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Solothurn, Switzerland

Wintering numbers of Eurasian Wigeon along the river Aare between the «Häftli» near Büren a.A. (canton of Berne) and the town of Solothurn (canton of Solothurn) strongly increased in the last decades. Most Wigeon are usually observed along the 7 km long stretch of the «Häftli», an oxbow lake of the Aare. Here, numbers started to increase in the first half of the 1990s. Between 2000/01 and 2013/14 the mean daily maximum per winter was 370 individuals. In five winters more than 400 individuals were observed on a single day, with a maximum of 550 on 12 January 2013. When the oxbow lake is completely ice-covered the Wigeon move to the stretch of the river downstream of Büren. As long as there is little human disturbance they graze on the adjacent fields. Overall wintering numbers in Switzerland from 2000 to 2013 according to the Swiss waterbird census amounted to a mean of 1397 individuals in January, not including the foreign parts of the transboundary lakes. In the study area a mean of 312 Wigeon were counted during the waterbird census, amounting to 22.3 [%] of the national total. The area is the most important wintering area for Wigeon in Switzerland. © 2015, ALA, All rights Reserved.

In the literature, the autumnal migration call of young Common Chiffchaffs Phylloscopus c. collybita is described with a plaintive, disyllabic «sweeoo» or similar. In the surroundings of Solothurn in western Switzerland, birds with this call type were not present every autumn and winter. In autumn 2008, with mostly continuous winds from NE, such calls were heard very frequently. Whether this call type is uttered just by young birds or also by adults from eastern populations or dialect areas is not known. Remarkablyy about half of the breeding birds uttered the «sweeoo» call in the breeding season 2009 around Solothurn. Both in 2010 and 2011 this call was not heard any more from breeding birds.

In June 2015, a pair of Western Bonelli’s Warblers nested in a garden at the edge of the village of Romont (canton of Berne, 700–750 m a.s.l.). The nest was situated in a embankment, at a distance of only 3 m from the street and 7.5 m from the house. © 2016, ALA. All rights reserved.

Aye R.,Schweizer Vogelschutz SVS BirdLife Schweiz | Bernardi E.,University of Lausanne | Christen W.,Langendorfstrasse 42 | Horch P.,Schweizerische Vogelwarte | And 12 more authors.
Ornithologische Beobachter | Year: 2013

The Corn Bunting is classified as Vulnerable according to the Swiss Red List and a priority species for recovery programmes. Its population in Switzerland has been estimated at 400 to 600 pairs in the years 1993-1996. The objective of the present study was to establish an updated population estimate for the period 2009-2011 and to identify the core areas for the conservation of the species. We based our population estimate on monitoring projects existing in four areas with corn bunting populations and for the rest of Switzerland on casual observations collected by the Swiss Ornithological Institute. This procedure resulted in an estimate of 93 to 103 territories on average for the years 2009-2011. The species has disappeared from many areas and a decline of about 80 % since the mid-1990s has to be assumed. Species recovery should therefore be of high priority in the remaining populations and in areas with a high potential. The current core areas of the species are the Champagne genevoise, the Grosses Moos, the Klettgau and the region from Lake Neuchâtel to Lake Geneva.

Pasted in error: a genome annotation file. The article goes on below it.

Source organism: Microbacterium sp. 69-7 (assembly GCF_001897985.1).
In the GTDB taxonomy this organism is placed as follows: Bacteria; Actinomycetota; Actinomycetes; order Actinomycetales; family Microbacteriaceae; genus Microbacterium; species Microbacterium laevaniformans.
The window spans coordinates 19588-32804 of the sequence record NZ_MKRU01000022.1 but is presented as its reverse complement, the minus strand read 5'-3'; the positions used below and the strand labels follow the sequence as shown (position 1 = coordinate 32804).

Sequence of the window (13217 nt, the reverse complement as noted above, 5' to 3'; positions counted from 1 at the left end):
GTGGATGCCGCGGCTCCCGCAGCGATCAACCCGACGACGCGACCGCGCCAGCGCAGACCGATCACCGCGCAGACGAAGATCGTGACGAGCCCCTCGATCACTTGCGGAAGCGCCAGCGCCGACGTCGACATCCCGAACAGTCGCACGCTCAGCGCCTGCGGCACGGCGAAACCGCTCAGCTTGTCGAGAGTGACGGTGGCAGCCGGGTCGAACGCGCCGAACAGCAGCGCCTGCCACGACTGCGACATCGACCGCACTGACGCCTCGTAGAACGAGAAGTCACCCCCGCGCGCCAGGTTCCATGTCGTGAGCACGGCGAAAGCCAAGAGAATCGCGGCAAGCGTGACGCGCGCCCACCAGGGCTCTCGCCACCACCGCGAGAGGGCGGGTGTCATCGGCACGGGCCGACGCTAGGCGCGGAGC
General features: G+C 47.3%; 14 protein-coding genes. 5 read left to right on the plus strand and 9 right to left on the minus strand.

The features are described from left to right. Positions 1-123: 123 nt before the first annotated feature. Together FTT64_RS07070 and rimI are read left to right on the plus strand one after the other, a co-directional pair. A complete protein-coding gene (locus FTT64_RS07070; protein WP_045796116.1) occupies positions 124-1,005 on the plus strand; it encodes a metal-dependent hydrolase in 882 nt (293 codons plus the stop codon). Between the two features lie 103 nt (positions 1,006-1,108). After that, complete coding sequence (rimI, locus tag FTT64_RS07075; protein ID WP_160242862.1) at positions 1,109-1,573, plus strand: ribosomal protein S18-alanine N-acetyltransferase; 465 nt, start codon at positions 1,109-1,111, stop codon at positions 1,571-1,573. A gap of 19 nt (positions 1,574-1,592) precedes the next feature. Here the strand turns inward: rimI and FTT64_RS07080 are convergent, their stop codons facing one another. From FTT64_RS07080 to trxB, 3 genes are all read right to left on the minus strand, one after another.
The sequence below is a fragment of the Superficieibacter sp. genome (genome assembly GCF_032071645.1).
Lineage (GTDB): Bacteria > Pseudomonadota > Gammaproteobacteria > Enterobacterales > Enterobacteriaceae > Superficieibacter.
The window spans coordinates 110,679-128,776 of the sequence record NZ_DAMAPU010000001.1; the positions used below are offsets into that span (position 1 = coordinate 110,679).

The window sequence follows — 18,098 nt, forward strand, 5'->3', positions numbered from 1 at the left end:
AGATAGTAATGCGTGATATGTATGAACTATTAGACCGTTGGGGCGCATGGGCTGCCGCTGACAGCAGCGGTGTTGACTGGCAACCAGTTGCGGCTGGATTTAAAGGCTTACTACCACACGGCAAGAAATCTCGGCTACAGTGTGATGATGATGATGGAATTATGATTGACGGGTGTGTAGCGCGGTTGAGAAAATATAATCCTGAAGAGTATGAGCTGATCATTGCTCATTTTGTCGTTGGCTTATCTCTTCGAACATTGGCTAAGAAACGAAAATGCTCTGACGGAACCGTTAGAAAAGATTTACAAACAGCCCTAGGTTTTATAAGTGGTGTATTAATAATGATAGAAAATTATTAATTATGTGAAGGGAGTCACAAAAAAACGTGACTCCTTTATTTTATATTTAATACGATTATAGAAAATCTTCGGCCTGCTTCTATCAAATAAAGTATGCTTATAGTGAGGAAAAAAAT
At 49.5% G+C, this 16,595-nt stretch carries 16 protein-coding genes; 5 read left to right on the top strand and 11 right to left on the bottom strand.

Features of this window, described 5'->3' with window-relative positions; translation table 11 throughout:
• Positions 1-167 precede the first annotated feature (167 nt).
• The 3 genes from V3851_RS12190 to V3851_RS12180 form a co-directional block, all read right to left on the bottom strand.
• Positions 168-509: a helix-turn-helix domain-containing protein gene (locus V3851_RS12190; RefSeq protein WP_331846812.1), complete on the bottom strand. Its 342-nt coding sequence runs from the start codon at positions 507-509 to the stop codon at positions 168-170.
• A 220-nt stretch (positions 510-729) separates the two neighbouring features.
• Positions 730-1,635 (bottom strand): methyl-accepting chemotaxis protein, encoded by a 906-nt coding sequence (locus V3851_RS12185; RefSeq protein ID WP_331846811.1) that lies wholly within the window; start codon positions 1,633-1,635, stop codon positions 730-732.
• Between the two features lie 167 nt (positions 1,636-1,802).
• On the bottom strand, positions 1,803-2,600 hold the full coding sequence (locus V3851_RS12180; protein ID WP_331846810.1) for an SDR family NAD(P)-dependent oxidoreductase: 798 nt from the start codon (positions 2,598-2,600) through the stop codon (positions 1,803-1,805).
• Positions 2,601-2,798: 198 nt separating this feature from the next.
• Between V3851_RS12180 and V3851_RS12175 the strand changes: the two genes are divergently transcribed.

Martinez N.,Basellandschaftlicher Naturund Vogelschutzverband BNV | Martinez N.,Hintermann and Weber AG | Luthi T.,Vogelschutzverband des Kantons Solothurn VVS | Muller W.,Schweizer Vogelschutz SVS BirdLife Schweiz | And 7 more authors.
Ornithologische Beobachter | Year: 2013

The Middle Spotted Woodpecker Dendrocopos medius is one of 50 priority species for species recovery programmes in Switzerland and its Red List status is considered as Near Threatened. Nevertheless, knowledge of the exact distribution and accurate population size in several cantons containing strongholds of the species are inadequate or outdated. The poor quality of the data is mainly due to the cryptic life of the Middle Spotted Woodpecker. Thus, it can only be recorded reliably with species-specific survey methods. Population surveys with such methods were previously missing from the cantons of Basel-Landschaft, Basel-Stadt and Solothurn, although these cantons are known to be important distribution centres for the species. For these reasons, a species-specific survey was conducted in 2012 to assess population size and distribution of the Middle Spotted Woodpecker in potential habitats in these cantons. Simultaneously, the same method was applied in adjacent regions of the canton of Bern. Overall, we found 415 territories, and we estimated total population size for the four cantons at 455 to 610 breeding pairs. This corresponds to a fivefold increase compared to older data. The comparison with existing data shows that this difference is partly due to methodological differences between the surveys. However, part of the observed increase is also due to a real population increase and an associated range expansion. Due to the large and increasing population, the Middle Spotted Woodpecker is barely threatened in northwestern Switzerland for the moment. However, since oaks of medium ages classes are rare in many forests because oak regeneration was neglected in the 20th century, specific measures for the Middle Spotted Woodpecker should remain an important component of forest management.

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